Poor Motor Skills in Children

Motor skills refer to the actions involving the body's muscles. Gross motor skills involve the larger muscles of the body such as the legs, arms, feet and body. Fine motor skills involve the smaller muscles such as the hands, wrists, toes, lips and tongue. Generally, both types of motor skills develop together as many activities require the coordination of both fine and gross motor skills.

  1. Fine Motor Problems

    • According to education.com, a number of factors can cause poor fine motor skills or delayed fine motor skill development in children, including stroke, injury, illness or birth defects. Children up to age 5 who do not attain new fine motor skills may have a developmental disability such as mental retardation or cerebral palsy. Other causes can include visual impairments, hearing impairments and diabetes. Signs of fine motor problems are difficulty controlling or coordinating body movements, especially with the face, hands and fingers.

    Fine Motor Milestones

    • There are certain skills children generally achieve by certain ages, milestones. If children are lagging behind significantly, it's a red flag and warrants screening and evaluation. For example, by 5 months an infant should be reaching, at 6 months a baby should transfer an object from one hand to the other and at 8 months an infant should rake toys toward himself. By the first birthday a child should have mastered the pincer grasp, holding objects between the thumb and index finger, and also be able to point with the index finger in isolation of the other fingers.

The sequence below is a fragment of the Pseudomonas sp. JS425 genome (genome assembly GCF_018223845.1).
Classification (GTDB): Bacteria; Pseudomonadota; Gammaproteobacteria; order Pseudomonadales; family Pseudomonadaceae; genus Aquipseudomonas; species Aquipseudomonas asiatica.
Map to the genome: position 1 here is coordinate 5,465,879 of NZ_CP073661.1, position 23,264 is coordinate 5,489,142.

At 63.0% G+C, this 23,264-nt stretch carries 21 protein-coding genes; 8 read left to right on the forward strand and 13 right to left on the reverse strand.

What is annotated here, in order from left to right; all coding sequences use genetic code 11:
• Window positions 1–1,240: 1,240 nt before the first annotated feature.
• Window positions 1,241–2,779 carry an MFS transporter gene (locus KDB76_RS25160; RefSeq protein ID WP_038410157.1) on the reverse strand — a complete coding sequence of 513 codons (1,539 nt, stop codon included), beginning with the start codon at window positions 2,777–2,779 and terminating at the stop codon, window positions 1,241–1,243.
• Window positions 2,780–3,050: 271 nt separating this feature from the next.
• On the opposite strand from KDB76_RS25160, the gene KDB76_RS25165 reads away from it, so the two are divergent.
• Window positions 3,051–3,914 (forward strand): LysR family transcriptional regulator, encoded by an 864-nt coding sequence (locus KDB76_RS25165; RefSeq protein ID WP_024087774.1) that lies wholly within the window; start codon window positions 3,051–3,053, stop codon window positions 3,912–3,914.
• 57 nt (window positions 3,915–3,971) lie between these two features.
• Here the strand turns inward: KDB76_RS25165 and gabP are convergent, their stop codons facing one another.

Gross Motor Problems

    • Gross motor skills can be caused by different things, including genetic disorders, muscular dystrophy, cerebral palsy and some neurological conditions. Other causes include injury, illness, stroke and birth defects. Another cause can be developmental coordination disorder. This disorder will cause difficulty in a child's learning to ride a bike or being able to hold a pencil properly. They are clumsy and their movements slow or awkward, especially when a series of muscle movements are required.

    Gross Motor Milestones

    • As with fine motor skills, there are gross motor skills milestones. If a child is seriously lagging behind, an assessment should be done to check for problems in development. For instance, according to education.com, at 4 months an infant should be able to hold her head up steadily, by 6 months a baby will usually be rolling over and around age 1 it's expected a child will be standing and beginning to walk with support. At age 2, a child can kick a ball and go up and down steps.


    • If a child seems to be having fine motor problems, if a child stops developing normally or loses some skills, a physician should be consulted. For fine motor assessment, a test such as the Developmental Test of Visual-Motor Integration for those 2 or older or the Lincoln-Oseretsky Motor Development Scale for those 6 to 14 should be performed. In the case of gross motor problems, whether the child is behind in development or losing skills, a doctor needs to be contacted. Typically, the Lincoln-Oseretsky Motor Development Scale is done for gross motor assessment.

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  • Photo Credit little boy image by Valentin Mosichev from Fotolia.com

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